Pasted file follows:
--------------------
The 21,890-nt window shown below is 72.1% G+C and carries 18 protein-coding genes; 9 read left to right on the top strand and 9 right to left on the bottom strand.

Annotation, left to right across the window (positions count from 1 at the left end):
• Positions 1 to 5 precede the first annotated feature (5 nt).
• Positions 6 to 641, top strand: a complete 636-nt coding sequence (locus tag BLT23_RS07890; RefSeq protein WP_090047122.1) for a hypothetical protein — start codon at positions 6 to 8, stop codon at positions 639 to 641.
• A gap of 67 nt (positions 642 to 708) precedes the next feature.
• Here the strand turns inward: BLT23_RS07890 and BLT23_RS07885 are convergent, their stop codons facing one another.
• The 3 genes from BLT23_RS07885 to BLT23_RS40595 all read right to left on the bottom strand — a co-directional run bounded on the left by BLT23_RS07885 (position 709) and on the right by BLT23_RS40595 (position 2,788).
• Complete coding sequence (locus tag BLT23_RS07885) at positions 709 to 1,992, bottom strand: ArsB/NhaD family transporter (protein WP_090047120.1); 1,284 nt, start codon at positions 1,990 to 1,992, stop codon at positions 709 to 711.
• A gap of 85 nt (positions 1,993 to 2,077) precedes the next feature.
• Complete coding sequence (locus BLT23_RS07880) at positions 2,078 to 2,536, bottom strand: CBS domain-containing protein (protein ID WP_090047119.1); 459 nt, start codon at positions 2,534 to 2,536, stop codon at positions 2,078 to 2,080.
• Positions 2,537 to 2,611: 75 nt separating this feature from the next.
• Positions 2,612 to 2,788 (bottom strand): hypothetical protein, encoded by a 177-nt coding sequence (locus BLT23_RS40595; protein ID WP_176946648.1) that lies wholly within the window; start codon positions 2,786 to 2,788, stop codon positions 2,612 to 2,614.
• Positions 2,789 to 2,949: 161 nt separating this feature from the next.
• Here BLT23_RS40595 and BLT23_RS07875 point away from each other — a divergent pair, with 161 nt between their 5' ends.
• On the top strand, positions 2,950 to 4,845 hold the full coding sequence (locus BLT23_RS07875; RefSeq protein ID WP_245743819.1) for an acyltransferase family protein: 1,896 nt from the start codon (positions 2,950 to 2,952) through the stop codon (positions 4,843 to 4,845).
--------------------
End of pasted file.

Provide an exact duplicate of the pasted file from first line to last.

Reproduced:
The 21,890-nt window shown below is 72.1% G+C and carries 18 protein-coding genes; 9 read left to right on the top strand and 9 right to left on the bottom strand.

Annotation, left to right across the window (positions count from 1 at the left end):
• Positions 1 to 5 precede the first annotated feature (5 nt).
• Positions 6 to 641, top strand: a complete 636-nt coding sequence (locus tag BLT23_RS07890; RefSeq protein WP_090047122.1) for a hypothetical protein — start codon at positions 6 to 8, stop codon at positions 639 to 641.
• A gap of 67 nt (positions 642 to 708) precedes the next feature.
• Here the strand turns inward: BLT23_RS07890 and BLT23_RS07885 are convergent, their stop codons facing one another.
• The 3 genes from BLT23_RS07885 to BLT23_RS40595 all read right to left on the bottom strand — a co-directional run bounded on the left by BLT23_RS07885 (position 709) and on the right by BLT23_RS40595 (position 2,788).
• Complete coding sequence (locus tag BLT23_RS07885) at positions 709 to 1,992, bottom strand: ArsB/NhaD family transporter (protein WP_090047120.1); 1,284 nt, start codon at positions 1,990 to 1,992, stop codon at positions 709 to 711.
• A gap of 85 nt (positions 1,993 to 2,077) precedes the next feature.
• Complete coding sequence (locus BLT23_RS07880) at positions 2,078 to 2,536, bottom strand: CBS domain-containing protein (protein ID WP_090047119.1); 459 nt, start codon at positions 2,534 to 2,536, stop codon at positions 2,078 to 2,080.
• Positions 2,537 to 2,611: 75 nt separating this feature from the next.
• Positions 2,612 to 2,788 (bottom strand): hypothetical protein, encoded by a 177-nt coding sequence (locus BLT23_RS40595; protein ID WP_176946648.1) that lies wholly within the window; start codon positions 2,786 to 2,788, stop codon positions 2,612 to 2,614.
• Positions 2,789 to 2,949: 161 nt separating this feature from the next.
• Here BLT23_RS40595 and BLT23_RS07875 point away from each other — a divergent pair, with 161 nt between their 5' ends.
• On the top strand, positions 2,950 to 4,845 hold the full coding sequence (locus BLT23_RS07875; RefSeq protein ID WP_245743819.1) for an acyltransferase family protein: 1,896 nt from the start codon (positions 2,950 to 2,952) through the stop codon (positions 4,843 to 4,845).